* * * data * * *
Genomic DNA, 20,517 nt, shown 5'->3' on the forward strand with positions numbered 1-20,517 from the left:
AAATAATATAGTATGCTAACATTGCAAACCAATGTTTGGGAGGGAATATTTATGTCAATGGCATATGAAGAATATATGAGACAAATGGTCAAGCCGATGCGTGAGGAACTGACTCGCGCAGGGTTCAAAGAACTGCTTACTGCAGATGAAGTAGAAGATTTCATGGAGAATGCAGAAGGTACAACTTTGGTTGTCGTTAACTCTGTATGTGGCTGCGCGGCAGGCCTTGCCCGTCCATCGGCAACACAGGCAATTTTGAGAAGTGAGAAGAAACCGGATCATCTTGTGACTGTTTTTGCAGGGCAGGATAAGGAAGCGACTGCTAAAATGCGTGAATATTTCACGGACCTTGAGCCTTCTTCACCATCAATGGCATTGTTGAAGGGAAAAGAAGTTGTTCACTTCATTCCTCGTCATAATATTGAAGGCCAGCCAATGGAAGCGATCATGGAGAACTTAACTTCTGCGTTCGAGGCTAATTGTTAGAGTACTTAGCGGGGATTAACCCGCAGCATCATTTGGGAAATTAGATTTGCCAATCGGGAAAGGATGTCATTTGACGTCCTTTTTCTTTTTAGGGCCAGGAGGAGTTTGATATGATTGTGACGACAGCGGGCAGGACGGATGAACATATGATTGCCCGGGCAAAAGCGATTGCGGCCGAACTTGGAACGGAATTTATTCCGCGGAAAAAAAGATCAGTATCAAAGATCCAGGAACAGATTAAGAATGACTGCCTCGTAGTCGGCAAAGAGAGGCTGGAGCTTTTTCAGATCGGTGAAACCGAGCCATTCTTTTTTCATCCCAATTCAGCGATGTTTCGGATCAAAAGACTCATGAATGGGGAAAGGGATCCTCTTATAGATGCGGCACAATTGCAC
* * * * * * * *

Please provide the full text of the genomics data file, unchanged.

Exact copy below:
Genomic DNA, 20,517 nt, shown 5'->3' on the forward strand with positions numbered 1-20,517 from the left:
AAATAATATAGTATGCTAACATTGCAAACCAATGTTTGGGAGGGAATATTTATGTCAATGGCATATGAAGAATATATGAGACAAATGGTCAAGCCGATGCGTGAGGAACTGACTCGCGCAGGGTTCAAAGAACTGCTTACTGCAGATGAAGTAGAAGATTTCATGGAGAATGCAGAAGGTACAACTTTGGTTGTCGTTAACTCTGTATGTGGCTGCGCGGCAGGCCTTGCCCGTCCATCGGCAACACAGGCAATTTTGAGAAGTGAGAAGAAACCGGATCATCTTGTGACTGTTTTTGCAGGGCAGGATAAGGAAGCGACTGCTAAAATGCGTGAATATTTCACGGACCTTGAGCCTTCTTCACCATCAATGGCATTGTTGAAGGGAAAAGAAGTTGTTCACTTCATTCCTCGTCATAATATTGAAGGCCAGCCAATGGAAGCGATCATGGAGAACTTAACTTCTGCGTTCGAGGCTAATTGTTAGAGTACTTAGCGGGGATTAACCCGCAGCATCATTTGGGAAATTAGATTTGCCAATCGGGAAAGGATGTCATTTGACGTCCTTTTTCTTTTTAGGGCCAGGAGGAGTTTGATATGATTGTGACGACAGCGGGCAGGACGGATGAACATATGATTGCCCGGGCAAAAGCGATTGCGGCCGAACTTGGAACGGAATTTATTCCGCGGAAAAAAAGATCAGTATCAAAGATCCAGGAACAGATTAAGAATGACTGCCTCGTAGTCGGCAAAGAGAGGCTGGAGCTTTTTCAGATCGGTGAAACCGAGCCATTCTTTTTTCATCCCAATTCAGCGATGTTTCGGATCAAAAGACTCATGAATGGGGAAAGGGATCCTCTTATAGATGCGGCACAATTGCAC